Which of the following stipulations would be most helpful in assuring the success of the CEOs’ plan to provide more variety in accounting services by breaking up the Big Four firms?

(A) The firms should maintain their multi-national contacts.
(B) CEOs for the new companies should be chosen from inside each firm.
(C) Corporations must keep the same firm for their audit services, but should choose a new firm for non-audit needs.
(D) The new firms should maintain their internal audit procedures.
(E) The Big Four firms should divide so that the audit and non-audit sections are not broken up.

Read the question stem: Which of the following stipulations would be most helpful in assuring the success of the CEOs’ plan?
A Plan/Strategy question. We need to support/strengthen/assure the success of the plan.
What is the plan? - To provide more variety in accounting services, break up the Big Four firms.
We are looking for more variety.
I think most of you are fine with A, B and D not being the answer.
C says that the corporation should keep the same firm for audit but choose a new firm for non-audit. It has no relevance to the plan. The plan is to create variety. How the corporations will choose to use that variety is absolutely up to them.

Now, why is E the answer?
The Big Four firms should divide so that the audit and non-audit sections are not broken up.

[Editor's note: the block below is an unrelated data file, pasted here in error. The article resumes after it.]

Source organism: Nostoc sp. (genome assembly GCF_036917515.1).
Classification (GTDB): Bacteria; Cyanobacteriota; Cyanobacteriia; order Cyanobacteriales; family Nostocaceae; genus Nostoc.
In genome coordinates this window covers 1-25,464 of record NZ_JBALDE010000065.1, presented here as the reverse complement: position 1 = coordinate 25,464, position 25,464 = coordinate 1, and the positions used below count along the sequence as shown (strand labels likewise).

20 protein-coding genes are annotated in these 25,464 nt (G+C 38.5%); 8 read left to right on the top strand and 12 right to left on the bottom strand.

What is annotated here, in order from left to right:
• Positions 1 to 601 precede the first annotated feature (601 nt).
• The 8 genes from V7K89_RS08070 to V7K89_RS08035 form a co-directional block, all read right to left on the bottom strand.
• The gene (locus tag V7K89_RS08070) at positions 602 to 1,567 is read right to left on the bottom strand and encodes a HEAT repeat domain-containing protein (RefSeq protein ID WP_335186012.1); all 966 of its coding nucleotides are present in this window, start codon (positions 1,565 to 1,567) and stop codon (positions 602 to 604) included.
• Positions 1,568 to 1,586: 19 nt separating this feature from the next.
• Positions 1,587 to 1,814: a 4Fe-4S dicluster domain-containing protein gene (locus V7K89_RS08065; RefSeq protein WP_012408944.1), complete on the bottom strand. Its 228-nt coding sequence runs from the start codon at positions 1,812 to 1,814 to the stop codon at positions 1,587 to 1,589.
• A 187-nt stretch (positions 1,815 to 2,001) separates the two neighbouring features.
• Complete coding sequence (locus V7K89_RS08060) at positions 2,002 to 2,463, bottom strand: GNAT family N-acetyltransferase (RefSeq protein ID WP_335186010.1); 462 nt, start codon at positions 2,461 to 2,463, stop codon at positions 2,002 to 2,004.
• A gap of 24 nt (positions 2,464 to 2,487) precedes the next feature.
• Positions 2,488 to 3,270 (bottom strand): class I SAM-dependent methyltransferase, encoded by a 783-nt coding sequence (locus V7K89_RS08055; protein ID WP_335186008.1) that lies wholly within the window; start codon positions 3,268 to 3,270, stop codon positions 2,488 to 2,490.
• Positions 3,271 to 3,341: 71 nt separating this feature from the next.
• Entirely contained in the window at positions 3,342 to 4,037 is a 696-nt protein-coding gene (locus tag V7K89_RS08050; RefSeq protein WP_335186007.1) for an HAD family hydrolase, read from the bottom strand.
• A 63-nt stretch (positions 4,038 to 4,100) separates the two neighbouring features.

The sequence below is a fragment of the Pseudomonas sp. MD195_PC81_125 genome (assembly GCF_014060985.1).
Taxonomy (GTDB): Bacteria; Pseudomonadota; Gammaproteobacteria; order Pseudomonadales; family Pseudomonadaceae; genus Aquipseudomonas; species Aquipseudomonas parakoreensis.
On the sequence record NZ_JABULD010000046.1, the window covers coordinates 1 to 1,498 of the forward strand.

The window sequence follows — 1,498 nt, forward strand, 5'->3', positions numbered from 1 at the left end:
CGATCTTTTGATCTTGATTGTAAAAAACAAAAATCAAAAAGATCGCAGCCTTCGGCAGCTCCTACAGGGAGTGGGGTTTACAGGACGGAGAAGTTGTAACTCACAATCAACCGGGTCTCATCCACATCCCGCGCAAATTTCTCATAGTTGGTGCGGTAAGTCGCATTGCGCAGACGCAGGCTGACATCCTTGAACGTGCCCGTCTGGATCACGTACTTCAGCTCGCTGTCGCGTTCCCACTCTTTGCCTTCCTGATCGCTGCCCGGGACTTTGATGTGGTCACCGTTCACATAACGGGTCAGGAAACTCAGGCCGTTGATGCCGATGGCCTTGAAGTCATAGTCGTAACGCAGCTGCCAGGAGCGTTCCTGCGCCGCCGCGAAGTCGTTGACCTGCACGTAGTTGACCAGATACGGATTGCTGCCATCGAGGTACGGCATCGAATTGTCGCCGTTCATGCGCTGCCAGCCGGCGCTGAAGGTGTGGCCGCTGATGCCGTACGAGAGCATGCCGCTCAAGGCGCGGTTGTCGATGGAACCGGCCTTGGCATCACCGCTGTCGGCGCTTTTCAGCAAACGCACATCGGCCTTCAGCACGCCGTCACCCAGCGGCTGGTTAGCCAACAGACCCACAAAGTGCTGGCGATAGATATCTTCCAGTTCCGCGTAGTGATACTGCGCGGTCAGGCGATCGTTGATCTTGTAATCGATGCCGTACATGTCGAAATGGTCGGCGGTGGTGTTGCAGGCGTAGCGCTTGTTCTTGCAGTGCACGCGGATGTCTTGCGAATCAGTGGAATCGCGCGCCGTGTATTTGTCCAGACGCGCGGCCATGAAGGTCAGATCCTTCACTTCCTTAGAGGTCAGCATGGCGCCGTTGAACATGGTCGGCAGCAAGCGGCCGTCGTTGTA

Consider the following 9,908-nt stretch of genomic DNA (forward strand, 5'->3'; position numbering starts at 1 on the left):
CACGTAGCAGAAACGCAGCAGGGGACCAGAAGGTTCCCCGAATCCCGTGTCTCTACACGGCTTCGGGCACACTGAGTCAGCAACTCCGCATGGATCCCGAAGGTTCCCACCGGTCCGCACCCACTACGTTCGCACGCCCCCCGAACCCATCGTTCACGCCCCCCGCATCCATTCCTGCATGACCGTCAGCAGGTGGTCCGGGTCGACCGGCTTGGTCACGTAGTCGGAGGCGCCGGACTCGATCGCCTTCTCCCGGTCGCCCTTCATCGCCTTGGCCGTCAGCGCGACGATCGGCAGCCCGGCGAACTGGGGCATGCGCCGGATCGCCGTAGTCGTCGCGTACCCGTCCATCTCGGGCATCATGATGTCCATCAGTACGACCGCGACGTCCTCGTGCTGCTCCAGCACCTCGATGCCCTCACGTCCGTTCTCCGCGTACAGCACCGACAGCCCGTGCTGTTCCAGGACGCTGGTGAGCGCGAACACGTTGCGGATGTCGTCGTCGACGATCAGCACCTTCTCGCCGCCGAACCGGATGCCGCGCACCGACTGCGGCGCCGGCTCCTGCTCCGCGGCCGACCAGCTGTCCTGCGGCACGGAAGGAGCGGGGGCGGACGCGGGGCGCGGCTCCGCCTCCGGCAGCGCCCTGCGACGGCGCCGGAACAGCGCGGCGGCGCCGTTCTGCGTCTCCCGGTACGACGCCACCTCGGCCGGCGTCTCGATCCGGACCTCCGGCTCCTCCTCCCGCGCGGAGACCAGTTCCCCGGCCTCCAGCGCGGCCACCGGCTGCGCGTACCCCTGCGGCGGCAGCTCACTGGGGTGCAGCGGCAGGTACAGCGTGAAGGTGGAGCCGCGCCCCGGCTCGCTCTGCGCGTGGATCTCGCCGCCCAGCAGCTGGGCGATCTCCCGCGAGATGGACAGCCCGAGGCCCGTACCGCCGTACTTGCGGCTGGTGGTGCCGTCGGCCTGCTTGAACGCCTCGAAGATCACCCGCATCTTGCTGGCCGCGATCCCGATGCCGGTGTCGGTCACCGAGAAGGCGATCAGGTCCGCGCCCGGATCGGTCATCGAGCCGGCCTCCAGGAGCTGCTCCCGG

This says that if one firm A, breaks up into two firms B and C, both B and C should have audit and non-audit sections. You should not split the audit and non audit sections. Now, if this happens, the corporations get even more variety.
Today corporations have 4 options for audit functions and 3 (after one firm is chosen) for non- audit functions.
Lets say if each of the 4 firms breaks into 2 firms, with audit going to one firm and non audit going to the other firm then options for audit services - 4, options for non audit services - 4
But if each of the 4 firms breaks into 2 such that each firm has both audit n non audit functions, then options for audit functions - 8, options for non audit functions - 7 (after a firm is chosen for audit).
Hence (E) assures the success of the plan of creating variety.
Re: CR -- Accounting Firms   [#permalink] 10 Sep 2011, 06:11